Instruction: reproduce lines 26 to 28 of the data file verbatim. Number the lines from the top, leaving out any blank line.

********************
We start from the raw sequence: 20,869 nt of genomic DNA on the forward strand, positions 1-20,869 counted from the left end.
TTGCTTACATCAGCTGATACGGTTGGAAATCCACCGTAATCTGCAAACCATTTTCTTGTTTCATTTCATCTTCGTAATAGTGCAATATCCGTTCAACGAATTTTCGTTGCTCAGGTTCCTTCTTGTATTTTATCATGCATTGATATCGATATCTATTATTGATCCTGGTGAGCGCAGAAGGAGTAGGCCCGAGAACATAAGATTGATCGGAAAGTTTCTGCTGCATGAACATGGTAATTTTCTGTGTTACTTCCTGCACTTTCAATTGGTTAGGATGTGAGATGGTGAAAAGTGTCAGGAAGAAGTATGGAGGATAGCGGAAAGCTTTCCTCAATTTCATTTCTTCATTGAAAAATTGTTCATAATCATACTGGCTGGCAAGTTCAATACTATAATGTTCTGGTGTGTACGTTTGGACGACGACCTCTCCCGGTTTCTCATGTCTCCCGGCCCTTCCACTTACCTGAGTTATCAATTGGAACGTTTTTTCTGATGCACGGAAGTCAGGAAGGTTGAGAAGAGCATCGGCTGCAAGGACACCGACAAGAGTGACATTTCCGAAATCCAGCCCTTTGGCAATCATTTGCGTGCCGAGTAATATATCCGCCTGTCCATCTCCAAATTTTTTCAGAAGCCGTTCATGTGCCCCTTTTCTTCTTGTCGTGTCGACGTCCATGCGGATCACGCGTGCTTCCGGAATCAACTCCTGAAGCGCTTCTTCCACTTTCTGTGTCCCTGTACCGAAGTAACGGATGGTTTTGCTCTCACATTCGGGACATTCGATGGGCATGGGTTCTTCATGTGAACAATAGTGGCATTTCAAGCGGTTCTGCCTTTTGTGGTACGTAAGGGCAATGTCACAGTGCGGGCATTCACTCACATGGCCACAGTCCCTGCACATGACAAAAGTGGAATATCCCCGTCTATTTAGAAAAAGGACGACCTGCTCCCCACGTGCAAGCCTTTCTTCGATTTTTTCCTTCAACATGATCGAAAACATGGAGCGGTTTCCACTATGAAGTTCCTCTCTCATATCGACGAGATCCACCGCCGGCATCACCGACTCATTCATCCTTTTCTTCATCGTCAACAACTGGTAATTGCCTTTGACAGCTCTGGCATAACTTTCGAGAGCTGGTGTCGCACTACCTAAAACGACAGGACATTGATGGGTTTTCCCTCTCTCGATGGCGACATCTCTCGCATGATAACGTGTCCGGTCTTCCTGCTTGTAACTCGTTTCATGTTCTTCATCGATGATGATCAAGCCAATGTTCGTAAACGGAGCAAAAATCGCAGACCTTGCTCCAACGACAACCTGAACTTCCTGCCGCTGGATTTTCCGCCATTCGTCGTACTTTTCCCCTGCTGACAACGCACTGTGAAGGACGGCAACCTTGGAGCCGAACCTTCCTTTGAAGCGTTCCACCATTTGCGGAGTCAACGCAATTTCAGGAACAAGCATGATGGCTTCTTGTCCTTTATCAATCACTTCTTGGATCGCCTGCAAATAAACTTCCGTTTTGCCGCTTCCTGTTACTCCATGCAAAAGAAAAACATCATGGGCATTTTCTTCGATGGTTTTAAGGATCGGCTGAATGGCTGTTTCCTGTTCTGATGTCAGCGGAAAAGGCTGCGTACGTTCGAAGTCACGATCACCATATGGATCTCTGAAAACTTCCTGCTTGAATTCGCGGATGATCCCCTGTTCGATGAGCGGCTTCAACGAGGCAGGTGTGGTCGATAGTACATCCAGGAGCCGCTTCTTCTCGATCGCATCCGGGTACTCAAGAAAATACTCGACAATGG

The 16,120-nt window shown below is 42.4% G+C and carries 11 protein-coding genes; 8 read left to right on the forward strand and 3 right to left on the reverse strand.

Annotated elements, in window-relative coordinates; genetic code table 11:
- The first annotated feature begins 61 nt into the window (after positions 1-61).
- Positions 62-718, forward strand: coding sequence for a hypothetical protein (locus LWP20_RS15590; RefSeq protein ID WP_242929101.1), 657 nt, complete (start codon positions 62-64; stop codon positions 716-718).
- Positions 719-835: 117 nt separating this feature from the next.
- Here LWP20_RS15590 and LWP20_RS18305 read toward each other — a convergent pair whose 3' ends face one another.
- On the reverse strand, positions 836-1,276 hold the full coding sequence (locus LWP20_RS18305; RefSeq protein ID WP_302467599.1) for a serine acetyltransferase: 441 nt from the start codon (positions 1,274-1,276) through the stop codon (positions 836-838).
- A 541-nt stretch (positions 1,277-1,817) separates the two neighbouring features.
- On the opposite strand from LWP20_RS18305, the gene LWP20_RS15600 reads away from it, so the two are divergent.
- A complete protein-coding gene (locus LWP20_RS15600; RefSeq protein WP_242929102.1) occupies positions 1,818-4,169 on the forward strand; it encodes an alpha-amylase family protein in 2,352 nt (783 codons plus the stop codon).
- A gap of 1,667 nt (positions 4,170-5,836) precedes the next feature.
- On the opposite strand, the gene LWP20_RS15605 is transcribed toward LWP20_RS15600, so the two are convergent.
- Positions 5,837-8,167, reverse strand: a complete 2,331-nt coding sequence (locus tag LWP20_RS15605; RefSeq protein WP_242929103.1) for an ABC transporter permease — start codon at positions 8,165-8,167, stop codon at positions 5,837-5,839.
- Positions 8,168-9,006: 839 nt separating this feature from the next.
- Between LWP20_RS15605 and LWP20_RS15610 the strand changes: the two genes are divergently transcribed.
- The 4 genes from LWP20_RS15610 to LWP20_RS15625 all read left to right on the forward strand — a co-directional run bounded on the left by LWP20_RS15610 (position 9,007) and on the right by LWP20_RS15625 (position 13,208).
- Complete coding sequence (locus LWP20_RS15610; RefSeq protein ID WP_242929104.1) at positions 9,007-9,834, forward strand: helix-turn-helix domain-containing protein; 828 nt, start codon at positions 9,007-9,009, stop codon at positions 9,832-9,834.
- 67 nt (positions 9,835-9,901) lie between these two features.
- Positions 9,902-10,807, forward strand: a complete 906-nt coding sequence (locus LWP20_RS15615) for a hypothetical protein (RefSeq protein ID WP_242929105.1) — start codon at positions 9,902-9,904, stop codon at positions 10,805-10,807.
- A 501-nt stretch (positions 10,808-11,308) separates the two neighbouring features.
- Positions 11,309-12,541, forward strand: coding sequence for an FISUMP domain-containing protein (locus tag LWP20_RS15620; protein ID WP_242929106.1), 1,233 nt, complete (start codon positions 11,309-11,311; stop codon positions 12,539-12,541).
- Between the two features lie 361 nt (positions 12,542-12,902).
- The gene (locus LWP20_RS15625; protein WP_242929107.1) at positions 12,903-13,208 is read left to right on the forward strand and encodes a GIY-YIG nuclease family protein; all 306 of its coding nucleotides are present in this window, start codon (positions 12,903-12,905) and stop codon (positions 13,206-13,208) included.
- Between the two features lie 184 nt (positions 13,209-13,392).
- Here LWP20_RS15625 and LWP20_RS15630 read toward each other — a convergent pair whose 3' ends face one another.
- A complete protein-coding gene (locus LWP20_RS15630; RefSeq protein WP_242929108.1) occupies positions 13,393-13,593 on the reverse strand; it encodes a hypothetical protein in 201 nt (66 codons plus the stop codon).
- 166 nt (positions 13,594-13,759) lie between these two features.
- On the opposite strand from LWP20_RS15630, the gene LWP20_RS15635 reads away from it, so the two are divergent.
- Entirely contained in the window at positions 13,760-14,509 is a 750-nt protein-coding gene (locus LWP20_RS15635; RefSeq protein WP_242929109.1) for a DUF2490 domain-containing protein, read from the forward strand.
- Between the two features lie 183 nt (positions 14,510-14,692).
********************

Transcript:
- Between the two features lie 184 nt (positions 13,209-13,392).
- Here LWP20_RS15625 and LWP20_RS15630 read toward each other — a convergent pair whose 3' ends face one another.
- A complete protein-coding gene (locus LWP20_RS15630; RefSeq protein WP_242929108.1) occupies positions 13,393-13,593 on the reverse strand; it encodes a hypothetical protein in 201 nt (66 codons plus the stop codon).